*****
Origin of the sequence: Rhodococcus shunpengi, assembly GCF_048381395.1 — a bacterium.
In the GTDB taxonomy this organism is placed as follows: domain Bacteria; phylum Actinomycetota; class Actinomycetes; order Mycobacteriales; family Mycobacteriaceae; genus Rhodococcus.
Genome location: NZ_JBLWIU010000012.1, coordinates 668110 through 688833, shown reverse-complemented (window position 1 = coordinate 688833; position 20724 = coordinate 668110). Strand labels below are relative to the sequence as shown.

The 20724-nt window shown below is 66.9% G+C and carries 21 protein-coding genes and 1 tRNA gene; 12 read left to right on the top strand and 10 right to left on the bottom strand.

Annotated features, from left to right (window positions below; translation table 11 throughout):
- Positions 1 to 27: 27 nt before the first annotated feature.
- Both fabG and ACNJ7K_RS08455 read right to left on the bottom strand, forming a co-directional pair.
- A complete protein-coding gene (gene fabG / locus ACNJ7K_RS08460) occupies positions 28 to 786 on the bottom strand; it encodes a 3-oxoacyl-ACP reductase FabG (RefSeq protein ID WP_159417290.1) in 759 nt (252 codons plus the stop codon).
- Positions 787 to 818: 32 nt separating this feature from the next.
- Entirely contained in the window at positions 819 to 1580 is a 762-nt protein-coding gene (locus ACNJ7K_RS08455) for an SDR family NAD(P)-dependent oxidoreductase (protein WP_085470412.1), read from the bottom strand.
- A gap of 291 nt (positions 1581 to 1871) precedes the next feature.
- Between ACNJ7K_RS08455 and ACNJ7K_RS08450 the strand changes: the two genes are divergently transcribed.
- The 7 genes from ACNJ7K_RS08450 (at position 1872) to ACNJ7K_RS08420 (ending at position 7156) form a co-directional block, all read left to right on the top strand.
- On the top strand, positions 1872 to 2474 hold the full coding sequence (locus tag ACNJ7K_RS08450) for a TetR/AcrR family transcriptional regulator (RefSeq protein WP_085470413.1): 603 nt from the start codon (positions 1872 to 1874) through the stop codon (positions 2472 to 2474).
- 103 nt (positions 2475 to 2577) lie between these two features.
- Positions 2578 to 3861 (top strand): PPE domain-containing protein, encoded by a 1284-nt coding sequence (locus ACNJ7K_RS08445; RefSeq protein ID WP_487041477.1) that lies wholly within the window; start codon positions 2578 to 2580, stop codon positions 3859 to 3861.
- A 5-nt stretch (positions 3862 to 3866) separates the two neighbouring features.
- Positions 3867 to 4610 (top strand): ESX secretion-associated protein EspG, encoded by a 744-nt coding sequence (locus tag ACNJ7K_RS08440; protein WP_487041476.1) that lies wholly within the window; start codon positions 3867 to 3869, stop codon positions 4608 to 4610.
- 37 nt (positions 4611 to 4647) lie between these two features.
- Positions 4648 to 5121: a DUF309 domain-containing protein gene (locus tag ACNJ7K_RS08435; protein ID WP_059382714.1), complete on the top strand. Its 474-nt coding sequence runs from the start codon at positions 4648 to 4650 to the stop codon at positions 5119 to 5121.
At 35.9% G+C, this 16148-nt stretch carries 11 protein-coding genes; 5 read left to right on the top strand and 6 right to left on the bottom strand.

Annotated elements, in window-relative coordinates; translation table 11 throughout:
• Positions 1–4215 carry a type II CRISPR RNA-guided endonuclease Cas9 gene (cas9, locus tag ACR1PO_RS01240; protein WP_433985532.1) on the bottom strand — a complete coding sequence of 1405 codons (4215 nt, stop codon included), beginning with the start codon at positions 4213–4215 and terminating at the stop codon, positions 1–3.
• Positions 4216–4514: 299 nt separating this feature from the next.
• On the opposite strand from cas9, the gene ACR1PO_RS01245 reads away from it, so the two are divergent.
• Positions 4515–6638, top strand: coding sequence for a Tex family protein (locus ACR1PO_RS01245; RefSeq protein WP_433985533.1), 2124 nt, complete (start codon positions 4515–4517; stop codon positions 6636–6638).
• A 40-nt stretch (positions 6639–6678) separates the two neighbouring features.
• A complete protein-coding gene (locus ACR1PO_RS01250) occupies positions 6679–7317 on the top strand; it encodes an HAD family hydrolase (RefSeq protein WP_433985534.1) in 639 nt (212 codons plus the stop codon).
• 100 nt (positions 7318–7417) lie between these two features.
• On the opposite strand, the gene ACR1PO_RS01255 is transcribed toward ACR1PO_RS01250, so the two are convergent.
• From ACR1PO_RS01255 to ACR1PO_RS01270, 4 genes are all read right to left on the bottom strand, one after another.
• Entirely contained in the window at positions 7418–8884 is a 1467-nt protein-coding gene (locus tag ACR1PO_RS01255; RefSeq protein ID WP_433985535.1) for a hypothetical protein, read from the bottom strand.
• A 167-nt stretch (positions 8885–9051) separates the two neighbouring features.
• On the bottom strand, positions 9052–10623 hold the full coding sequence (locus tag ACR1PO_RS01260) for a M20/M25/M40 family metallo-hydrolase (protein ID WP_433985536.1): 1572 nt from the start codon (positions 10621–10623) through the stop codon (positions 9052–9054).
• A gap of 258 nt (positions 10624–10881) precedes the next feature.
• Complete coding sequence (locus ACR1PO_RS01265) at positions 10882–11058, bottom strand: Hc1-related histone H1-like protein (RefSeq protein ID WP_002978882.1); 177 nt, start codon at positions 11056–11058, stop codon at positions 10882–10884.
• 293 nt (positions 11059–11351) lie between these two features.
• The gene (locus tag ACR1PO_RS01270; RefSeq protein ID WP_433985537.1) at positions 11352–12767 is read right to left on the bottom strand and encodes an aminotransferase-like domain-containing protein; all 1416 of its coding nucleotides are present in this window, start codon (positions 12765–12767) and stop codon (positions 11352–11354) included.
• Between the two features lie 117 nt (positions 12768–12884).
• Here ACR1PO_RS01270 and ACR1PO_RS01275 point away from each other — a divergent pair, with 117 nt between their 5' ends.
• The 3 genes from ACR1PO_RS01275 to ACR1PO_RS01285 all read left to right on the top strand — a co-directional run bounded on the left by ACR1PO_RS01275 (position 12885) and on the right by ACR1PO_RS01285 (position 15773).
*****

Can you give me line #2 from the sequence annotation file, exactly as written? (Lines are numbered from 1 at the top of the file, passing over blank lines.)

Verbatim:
In the GTDB taxonomy this organism is placed as follows: domain Bacteria; phylum Actinomycetota; class Actinomycetes; order Mycobacteriales; family Mycobacteriaceae; genus Rhodococcus.